Size, Election and Terms (Con’t) • Term – Senators serve for six-year terms with Size, Election and Terms (Con’t) • Term – Senators serve for six-year terms with no termlimits The Senate is a continuous body – • All the seats are never up for election at the same time – – Only a third of senator seats are elected for every two years With the six-year term, less likely to be persuaded by public opinion and more likely to see the “big picture” • In recent history, the Senate has provided a great deal of president candidates

Qualifications for Senators • A senator must be at least 30 years of age Qualifications for Senators • A senator must be at least 30 years of age Must have been a citizen of the U. S. for at least 9 years Must be an inhabitant of the state from which they are elected • • – Like the House, the Senate can punish individuals for “disorderly conduct”

Section 4 • The Members of Congress Section 4 • The Members of Congress

Personal and Political Backgrounds • There is a variety of different cultures represented in Personal and Political Backgrounds • There is a variety of different cultures represented in the Congress – However they tend to be White males, over the age of 50

The Job • They play five major roles – – – • Legislators Representatives The Job • They play five major roles – – – • Legislators Representatives of their constituents Committee members Servants of their constituents Politicians Representatives of the People – Trustees • believe that each question they face must be decided on its merits – make decisions based on independent judgment, and not on views held by their constituents

The Job (Con’t) • Representatives of the People (Con’t) – Delegates • see themselves The Job (Con’t) • Representatives of the People (Con’t) – Delegates • see themselves as agents of those who elected them – – tend to vote on the views held by their constituents Partisans • they feel duty-bound to vote in line with the party platform and wishes of their party’s leaders – – Most prevalent today Politicos • attempt to combine the basic elements of the previous three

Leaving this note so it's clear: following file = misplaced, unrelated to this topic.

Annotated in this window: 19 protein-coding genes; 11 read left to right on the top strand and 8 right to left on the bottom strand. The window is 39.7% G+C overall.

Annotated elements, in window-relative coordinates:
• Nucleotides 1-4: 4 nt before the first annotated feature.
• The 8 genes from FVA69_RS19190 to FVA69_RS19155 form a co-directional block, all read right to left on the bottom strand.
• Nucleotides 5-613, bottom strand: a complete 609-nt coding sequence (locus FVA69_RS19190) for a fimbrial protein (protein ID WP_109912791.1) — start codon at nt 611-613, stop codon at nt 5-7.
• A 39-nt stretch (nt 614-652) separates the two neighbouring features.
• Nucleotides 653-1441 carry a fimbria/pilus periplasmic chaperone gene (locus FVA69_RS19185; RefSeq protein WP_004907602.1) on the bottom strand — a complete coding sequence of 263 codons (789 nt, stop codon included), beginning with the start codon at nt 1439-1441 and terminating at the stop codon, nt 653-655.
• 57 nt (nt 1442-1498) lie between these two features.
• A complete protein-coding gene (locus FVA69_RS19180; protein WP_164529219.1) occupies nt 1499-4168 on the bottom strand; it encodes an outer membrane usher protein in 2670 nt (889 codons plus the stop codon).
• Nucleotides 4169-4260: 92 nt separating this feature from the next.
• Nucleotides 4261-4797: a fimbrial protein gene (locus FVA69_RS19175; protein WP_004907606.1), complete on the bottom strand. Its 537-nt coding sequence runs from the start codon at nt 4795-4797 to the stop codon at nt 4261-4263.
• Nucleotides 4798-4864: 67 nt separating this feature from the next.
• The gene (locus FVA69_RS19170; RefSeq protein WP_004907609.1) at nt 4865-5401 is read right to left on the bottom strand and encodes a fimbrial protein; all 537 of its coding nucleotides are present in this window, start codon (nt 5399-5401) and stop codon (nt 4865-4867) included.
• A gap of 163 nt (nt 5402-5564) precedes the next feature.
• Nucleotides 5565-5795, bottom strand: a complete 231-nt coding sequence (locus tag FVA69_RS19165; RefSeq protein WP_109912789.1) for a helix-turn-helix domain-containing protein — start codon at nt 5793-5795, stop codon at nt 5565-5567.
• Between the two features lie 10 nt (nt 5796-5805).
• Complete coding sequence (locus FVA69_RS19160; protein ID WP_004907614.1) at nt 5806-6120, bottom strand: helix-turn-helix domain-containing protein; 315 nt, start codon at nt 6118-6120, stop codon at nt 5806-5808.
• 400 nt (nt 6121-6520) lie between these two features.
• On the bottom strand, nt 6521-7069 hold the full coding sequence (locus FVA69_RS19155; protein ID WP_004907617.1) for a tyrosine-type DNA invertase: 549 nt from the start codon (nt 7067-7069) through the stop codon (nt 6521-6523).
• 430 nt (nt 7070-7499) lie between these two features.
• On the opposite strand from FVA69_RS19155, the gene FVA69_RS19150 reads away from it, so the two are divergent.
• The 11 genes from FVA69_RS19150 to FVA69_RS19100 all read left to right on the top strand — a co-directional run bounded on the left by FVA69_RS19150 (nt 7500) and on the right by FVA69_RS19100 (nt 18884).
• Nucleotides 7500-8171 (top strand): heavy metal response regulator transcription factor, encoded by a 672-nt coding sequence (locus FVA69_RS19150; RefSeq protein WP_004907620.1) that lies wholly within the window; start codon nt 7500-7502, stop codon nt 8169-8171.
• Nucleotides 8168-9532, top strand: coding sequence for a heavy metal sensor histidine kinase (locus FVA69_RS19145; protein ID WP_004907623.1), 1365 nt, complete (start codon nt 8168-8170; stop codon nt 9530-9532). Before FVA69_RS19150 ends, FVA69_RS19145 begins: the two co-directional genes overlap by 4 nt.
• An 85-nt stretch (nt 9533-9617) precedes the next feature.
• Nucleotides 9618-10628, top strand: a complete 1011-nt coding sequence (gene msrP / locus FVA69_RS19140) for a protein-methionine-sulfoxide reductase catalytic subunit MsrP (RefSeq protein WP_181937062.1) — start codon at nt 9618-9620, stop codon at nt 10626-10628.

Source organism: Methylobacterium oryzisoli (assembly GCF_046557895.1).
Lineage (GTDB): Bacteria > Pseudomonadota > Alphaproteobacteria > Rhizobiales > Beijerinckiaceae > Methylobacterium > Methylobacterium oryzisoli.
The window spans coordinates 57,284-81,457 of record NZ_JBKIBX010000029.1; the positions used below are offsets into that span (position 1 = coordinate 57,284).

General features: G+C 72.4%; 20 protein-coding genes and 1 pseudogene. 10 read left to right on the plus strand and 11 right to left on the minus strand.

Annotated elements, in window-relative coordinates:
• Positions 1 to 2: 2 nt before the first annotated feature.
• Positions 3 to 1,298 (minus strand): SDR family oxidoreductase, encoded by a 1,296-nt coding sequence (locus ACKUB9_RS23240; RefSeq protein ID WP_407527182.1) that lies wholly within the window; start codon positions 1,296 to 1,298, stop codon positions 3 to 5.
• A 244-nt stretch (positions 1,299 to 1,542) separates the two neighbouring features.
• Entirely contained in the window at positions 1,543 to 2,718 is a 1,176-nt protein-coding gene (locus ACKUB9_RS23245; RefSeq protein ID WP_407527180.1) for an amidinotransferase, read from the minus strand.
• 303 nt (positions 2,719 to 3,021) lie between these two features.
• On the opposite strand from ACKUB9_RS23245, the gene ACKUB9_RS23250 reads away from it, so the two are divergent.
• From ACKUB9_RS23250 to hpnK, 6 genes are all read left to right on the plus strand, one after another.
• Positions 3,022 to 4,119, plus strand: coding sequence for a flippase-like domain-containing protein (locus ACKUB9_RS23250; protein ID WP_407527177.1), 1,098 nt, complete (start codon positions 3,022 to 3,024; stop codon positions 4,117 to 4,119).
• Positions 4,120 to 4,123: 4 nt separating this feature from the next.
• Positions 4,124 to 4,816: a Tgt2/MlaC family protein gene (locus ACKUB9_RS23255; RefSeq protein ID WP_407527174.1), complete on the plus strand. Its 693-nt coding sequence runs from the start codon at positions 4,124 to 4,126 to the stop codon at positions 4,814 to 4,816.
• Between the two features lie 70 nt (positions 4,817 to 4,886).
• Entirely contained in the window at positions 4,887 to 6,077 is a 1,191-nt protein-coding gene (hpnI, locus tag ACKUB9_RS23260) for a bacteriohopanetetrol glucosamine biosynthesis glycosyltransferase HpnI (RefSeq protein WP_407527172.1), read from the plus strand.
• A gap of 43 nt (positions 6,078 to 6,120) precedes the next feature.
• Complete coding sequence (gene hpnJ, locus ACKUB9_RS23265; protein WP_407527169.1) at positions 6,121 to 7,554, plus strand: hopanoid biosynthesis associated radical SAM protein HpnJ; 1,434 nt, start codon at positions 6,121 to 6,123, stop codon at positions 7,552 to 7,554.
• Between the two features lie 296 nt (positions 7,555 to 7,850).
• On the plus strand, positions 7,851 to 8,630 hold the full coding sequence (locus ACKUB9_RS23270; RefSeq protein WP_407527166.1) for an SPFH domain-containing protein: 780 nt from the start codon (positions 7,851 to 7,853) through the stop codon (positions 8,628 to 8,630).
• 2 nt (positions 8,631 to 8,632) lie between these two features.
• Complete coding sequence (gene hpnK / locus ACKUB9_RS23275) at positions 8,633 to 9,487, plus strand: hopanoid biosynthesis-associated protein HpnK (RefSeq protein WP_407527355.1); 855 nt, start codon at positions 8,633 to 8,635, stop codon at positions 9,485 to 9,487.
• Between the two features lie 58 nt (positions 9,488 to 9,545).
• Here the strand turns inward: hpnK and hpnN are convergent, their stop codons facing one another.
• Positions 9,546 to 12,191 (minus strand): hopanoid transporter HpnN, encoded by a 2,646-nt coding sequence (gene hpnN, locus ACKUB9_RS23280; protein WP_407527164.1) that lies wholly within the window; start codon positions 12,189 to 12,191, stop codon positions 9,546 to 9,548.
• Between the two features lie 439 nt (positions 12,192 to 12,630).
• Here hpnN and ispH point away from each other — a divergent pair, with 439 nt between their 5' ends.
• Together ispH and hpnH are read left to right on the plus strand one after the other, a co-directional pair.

The Job (Con’t) • Committee Members – Proposed laws (bills) are referred to committees The Job (Con’t) • Committee Members – Proposed laws (bills) are referred to committees in each chamber • – Also serve an oversight function • • as committee members, they screen the proposals check to see that various agencies in the executive branch are working effectively and legally Servants – Meet the needs of their constituents on a federal level

Compensation • Salary – Senators and representatives are paid a salary of $155, 000 Compensation • Salary – Senators and representatives are paid a salary of $155, 000 a year • • Speaker of the House makes $193, 500 a year President Pro Tem and the majority and minority floor leaders in both houses receive $167, 500 a year

Compensation (Con’t) • Nonsalary Compensation – – – Each member receives a special tax Compensation (Con’t) • Nonsalary Compensation – – – Each member receives a special tax deduction Generous travel allowances Good life and health insurance Retirement plan Receive an office in either House or Senate office building near the Capitol Given funds to hire staff and operation costs Franking privilege – – • – allows them to mail letters and other materials postagefree by substituting their facsimile signature (frank) for the postage Also gymnasiums, pools, parking, advertisement, etc.

Compensation (Con’t) • The Politics of Pay – Very difficult for Congress to increase Compensation (Con’t) • The Politics of Pay – Very difficult for Congress to increase their pay • • President veto, and unhappiness from constituents Membership Privileges – – Cannot be arrested while their branch is in session Also maintain legislative immunity